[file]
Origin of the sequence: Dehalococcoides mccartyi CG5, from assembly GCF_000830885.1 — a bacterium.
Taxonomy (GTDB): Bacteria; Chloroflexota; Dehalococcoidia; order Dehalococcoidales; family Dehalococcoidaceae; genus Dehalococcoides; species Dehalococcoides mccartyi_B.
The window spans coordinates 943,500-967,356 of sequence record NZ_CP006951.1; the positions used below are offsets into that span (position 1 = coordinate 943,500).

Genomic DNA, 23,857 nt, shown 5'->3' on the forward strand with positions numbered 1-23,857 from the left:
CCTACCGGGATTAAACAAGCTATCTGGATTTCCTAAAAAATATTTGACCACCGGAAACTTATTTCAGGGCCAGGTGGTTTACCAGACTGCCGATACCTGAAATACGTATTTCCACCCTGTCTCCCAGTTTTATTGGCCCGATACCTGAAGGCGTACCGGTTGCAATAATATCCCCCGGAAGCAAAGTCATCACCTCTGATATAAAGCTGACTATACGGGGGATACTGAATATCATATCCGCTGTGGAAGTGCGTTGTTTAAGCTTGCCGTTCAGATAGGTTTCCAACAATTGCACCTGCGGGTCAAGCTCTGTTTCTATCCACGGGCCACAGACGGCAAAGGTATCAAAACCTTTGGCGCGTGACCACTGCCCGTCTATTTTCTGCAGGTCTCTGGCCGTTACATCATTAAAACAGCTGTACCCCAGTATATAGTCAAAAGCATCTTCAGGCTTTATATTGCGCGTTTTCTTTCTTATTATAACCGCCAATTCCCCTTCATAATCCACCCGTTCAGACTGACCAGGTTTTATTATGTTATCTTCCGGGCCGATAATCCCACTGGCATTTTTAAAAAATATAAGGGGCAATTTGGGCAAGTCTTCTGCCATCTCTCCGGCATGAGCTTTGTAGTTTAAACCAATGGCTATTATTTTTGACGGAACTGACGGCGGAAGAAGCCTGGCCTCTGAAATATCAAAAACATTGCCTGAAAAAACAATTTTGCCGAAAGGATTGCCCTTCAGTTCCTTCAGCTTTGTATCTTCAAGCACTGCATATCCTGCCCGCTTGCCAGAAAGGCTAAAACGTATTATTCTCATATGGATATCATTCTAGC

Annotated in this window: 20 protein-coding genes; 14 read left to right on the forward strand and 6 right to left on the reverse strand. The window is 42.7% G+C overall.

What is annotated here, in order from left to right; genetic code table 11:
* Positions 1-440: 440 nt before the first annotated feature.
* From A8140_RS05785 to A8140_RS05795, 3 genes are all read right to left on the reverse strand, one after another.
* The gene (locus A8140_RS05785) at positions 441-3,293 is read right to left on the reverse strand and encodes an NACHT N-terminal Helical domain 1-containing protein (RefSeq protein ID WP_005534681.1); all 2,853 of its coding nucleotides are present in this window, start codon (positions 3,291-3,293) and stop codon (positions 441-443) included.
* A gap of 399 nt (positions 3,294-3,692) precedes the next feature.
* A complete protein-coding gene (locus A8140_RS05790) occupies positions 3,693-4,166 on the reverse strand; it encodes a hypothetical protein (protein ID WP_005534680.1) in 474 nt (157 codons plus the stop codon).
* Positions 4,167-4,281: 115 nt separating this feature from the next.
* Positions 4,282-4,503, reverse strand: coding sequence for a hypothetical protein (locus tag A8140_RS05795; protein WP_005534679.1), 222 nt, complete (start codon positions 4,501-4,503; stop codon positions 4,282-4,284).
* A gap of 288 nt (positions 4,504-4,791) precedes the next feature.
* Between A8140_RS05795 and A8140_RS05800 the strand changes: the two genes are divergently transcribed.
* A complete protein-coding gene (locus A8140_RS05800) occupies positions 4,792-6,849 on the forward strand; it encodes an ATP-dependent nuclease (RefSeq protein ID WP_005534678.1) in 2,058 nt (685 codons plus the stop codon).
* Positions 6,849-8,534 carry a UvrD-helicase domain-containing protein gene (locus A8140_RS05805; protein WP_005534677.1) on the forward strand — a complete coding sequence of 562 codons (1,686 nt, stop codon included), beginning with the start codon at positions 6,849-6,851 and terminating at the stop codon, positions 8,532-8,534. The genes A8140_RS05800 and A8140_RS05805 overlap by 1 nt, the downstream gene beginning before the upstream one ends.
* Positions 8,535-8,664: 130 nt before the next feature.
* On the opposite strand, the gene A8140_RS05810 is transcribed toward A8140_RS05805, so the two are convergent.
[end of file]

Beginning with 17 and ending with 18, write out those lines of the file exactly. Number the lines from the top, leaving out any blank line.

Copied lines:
* A complete protein-coding gene (locus A8140_RS05800) occupies positions 4,792-6,849 on the forward strand; it encodes an ATP-dependent nuclease (RefSeq protein ID WP_005534678.1) in 2,058 nt (685 codons plus the stop codon).
* Positions 6,849-8,534 carry a UvrD-helicase domain-containing protein gene (locus A8140_RS05805; protein WP_005534677.1) on the forward strand — a complete coding sequence of 562 codons (1,686 nt, stop codon included), beginning with the start codon at positions 6,849-6,851 and terminating at the stop codon, positions 8,532-8,534. The genes A8140_RS05800 and A8140_RS05805 overlap by 1 nt, the downstream gene beginning before the upstream one ends.